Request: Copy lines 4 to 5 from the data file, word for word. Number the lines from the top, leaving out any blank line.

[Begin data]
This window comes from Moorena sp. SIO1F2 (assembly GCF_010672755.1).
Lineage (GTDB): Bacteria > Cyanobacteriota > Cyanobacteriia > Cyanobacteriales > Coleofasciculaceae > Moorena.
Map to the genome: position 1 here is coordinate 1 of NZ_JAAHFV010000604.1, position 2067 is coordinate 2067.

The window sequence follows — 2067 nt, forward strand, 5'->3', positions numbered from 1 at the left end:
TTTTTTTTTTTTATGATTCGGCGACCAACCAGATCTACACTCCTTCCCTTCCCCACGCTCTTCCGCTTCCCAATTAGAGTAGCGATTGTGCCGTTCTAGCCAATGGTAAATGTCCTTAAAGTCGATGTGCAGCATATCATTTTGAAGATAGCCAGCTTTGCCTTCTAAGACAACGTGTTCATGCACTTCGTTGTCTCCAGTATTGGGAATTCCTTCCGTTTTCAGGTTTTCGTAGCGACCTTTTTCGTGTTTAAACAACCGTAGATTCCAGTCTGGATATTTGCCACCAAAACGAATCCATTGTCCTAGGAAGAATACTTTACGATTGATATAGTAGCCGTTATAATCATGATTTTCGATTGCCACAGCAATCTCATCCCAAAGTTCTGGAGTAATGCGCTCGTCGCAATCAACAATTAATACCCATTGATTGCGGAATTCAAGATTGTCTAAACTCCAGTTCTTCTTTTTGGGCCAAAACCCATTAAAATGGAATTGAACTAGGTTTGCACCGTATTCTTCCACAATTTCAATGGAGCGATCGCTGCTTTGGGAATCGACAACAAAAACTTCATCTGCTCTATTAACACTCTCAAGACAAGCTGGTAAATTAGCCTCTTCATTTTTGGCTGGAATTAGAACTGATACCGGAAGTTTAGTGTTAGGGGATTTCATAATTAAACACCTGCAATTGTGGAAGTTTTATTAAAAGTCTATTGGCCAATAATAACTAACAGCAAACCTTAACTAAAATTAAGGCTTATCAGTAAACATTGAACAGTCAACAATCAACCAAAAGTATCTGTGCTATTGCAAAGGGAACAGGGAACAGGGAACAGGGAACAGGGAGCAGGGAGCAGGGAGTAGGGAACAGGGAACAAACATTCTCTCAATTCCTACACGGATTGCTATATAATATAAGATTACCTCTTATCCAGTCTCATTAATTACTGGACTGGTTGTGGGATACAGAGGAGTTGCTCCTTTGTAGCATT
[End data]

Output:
The window sequence follows — 2067 nt, forward strand, 5'->3', positions numbered from 1 at the left end:
TTTTTTTTTTTTATGATTCGGCGACCAACCAGATCTACACTCCTTCCCTTCCCCACGCTCTTCCGCTTCCCAATTAGAGTAGCGATTGTGCCGTTCTAGCCAATGGTAAATGTCCTTAAAGTCGATGTGCAGCATATCATTTTGAAGATAGCCAGCTTTGCCTTCTAAGACAACGTGTTCATGCACTTCGTTGTCTCCAGTATTGGGAATTCCTTCCGTTTTCAGGTTTTCGTAGCGACCTTTTTCGTGTTTAAACAACCGTAGATTCCAGTCTGGATATTTGCCACCAAAACGAATCCATTGTCCTAGGAAGAATACTTTACGATTGATATAGTAGCCGTTATAATCATGATTTTCGATTGCCACAGCAATCTCATCCCAAAGTTCTGGAGTAATGCGCTCGTCGCAATCAACAATTAATACCCATTGATTGCGGAATTCAAGATTGTCTAAACTCCAGTTCTTCTTTTTGGGCCAAAACCCATTAAAATGGAATTGAACTAGGTTTGCACCGTATTCTTCCACAATTTCAATGGAGCGATCGCTGCTTTGGGAATCGACAACAAAAACTTCATCTGCTCTATTAACACTCTCAAGACAAGCTGGTAAATTAGCCTCTTCATTTTTGGCTGGAATTAGAACTGATACCGGAAGTTTAGTGTTAGGGGATTTCATAATTAAACACCTGCAATTGTGGAAGTTTTATTAAAAGTCTATTGGCCAATAATAACTAACAGCAAACCTTAACTAAAATTAAGGCTTATCAGTAAACATTGAACAGTCAACAATCAACCAAAAGTATCTGTGCTATTGCAAAGGGAACAGGGAACAGGGAACAGGGAACAGGGAGCAGGGAGCAGGGAGTAGGGAACAGGGAACAAACATTCTCTCAATTCCTACACGGATTGCTATATAATATAAGATTACCTCTTATCCAGTCTCATTAATTACTGGACTGGTTGTGGGATACAGAGGAGTTGCTCCTTTGTAGCATT